Deference check

An argument that’s often put forward by people who support the institution of the British monarchy is that the monarch and his or her family are apolitical; that is, they can rise above party politics and lead through dint of example and charisma. An elected presidential figurehead, by contrast, would inevitably be drawn into party politics. Names would have to be put forward; manifestos drawn up. We are better off without any of that, monarchists argue. The monarch and her family are popular, well liked; a force for national unity.

The fact that the occupants of a royal limousine were recently mobbed – and, allegedly, to some degree physically assaulted – surely does severe damage to that argument. The relevant counterfactual is this: if last Thursday that car had contained a figurehead president, would he or she have been mobbed in the same way? I reckon many people will find themselves answering yes to that question. And if that’s what you believe, then I’d suggest you jettison any belief you might have had that a royal family is better at unifying the nation than an elected president would be. At least consider the possibility that a president wouldn’t do worse.

There are some other things to think about as well. The second-in-line to the British throne is getting married next spring. The government wasted no time in deciding that this event should be celebrated with full spectacle: the location is Westminster Abbey; an extra national holiday is planned for the day. It seems very unlikely that a nation would do any of this for a president, let alone his or her grandson: the thinking has to be that the royal wedding will be bread and circuses popular; a unifying event. But will it be? There’s some polling on this. Only one in four thinks that the government should spend any extra money on the royal wedding. Plenty of people think that the monarchy should modernise. The most interesting figure in the Independent’s recent piece on the popularity of the monarchy is that around about two thirds of the D and E socioeconomic groups now say that the monarchy should modernise. I don’t see much bread and circuses potential there, given that ‘modernising’ is code for shrinking the spectacle. And one illusion about the royal family – that it can command at least a minimum of deference wherever it goes – has been shattered. Those who want to maintain the illusion will probably make an effort to show that the paint can throwers were asocial hoodlums, and altogether unrepresentative. I’m not sure it’ll work.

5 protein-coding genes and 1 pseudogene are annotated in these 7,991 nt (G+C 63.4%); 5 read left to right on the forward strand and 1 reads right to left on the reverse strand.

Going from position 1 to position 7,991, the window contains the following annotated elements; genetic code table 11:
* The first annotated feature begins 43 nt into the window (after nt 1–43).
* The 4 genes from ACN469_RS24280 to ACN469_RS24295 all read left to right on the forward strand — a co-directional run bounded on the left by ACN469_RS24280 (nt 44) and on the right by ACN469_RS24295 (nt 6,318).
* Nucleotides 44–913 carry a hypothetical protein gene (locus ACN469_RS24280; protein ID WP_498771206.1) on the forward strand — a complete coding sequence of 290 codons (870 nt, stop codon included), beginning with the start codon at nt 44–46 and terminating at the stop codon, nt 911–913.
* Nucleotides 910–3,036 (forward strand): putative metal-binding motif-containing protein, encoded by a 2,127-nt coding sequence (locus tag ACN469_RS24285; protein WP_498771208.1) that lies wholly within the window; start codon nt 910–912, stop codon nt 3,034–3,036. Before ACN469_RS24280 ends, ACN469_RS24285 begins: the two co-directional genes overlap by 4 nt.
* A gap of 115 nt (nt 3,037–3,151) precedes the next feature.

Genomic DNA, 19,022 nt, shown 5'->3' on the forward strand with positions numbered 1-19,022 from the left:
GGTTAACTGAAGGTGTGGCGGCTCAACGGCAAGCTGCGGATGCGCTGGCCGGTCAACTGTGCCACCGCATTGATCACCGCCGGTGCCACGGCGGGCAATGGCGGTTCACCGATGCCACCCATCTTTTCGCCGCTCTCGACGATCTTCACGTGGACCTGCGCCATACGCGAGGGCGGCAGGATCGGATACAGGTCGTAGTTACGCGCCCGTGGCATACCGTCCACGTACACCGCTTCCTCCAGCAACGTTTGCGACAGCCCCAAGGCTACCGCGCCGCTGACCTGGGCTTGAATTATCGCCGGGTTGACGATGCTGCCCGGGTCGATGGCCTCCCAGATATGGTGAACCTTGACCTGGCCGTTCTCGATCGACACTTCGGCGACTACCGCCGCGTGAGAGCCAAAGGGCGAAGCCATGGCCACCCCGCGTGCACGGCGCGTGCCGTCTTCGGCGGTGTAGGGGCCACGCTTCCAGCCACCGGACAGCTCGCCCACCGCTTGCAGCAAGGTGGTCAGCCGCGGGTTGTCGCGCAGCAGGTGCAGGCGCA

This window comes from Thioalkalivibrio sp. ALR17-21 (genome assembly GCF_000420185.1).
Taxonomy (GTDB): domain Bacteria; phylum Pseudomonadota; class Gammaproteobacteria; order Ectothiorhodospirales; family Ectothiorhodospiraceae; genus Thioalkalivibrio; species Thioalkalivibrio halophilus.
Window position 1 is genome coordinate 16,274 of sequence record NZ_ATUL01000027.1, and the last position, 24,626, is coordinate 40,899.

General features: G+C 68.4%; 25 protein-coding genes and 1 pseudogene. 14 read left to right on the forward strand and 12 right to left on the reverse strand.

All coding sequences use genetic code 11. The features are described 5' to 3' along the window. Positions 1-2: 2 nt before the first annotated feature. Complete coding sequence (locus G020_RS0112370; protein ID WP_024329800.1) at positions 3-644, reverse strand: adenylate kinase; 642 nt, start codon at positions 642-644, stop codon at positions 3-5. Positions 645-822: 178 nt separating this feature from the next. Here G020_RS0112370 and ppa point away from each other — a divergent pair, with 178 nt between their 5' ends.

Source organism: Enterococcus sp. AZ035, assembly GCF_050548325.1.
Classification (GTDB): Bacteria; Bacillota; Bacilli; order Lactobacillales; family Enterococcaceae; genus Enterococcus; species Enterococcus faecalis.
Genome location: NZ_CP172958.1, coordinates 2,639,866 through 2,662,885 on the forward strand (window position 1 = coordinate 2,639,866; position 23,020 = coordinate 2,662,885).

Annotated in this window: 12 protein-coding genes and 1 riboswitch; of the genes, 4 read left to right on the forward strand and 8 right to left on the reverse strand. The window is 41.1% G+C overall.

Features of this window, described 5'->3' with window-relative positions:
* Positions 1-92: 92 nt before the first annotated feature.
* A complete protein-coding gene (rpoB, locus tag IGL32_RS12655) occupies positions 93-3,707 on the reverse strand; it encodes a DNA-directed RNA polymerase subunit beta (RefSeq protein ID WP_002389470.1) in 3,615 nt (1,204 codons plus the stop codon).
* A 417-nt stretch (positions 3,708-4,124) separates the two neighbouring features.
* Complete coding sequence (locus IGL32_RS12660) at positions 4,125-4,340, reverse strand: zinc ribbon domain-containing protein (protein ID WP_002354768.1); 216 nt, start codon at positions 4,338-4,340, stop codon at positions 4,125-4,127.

14 thoughts on “Deference check

  1. “…would inevitably be drawn into party politics”

    But what if the social conflict is along lines of wealth – which is now the great class differentiator? In that case, the “Royals” are at the center of it, not on the edge.

  2. “Those who want to maintain the illusion will probably make an effort to show that the paint can throwers were asocial hoodlums, and altogether unrepresentative.”

    Another example of Charlie’s twisted logic. What are we supposed to conclude? That in a democracy, throwing paint, beating on vehicles, and assaulting people should be *representative*?

    Representative of what? Of the society we want to be? Of our citizens? Of our youth?

    I think we had better hope that these kids are *not* representative, otherwise we are going to have problems that are far worse than debating monarchy versus republic.

  3. Let them spend as much money as they want on the monarchy. The more lavish and grandiose the better, and the more tone-deaf the reactions of the ruling classes, the better. Hopefully it will incubate such seething resentment amongst the masses that the Revolution, when it comes, will be all the more total and spectacular.

  4. Another example of Charlie’s twisted logic. What are we supposed to conclude? That in a democracy, throwing paint, beating on vehicles, and assaulting people should be *representative*?

    What you haven’t spotted, Jon, is that the people we’re talking about were selective. I met that crowd, and they didn’t assault me (the assault is not established, btw), throw paint at me, my vehicle, or at any vehicle except those in the motorcade. They were, on the whole, an unthreatening bunch. Having said that, I wouldn’t call them a ‘representative cross section’: they were younger than the average, for example.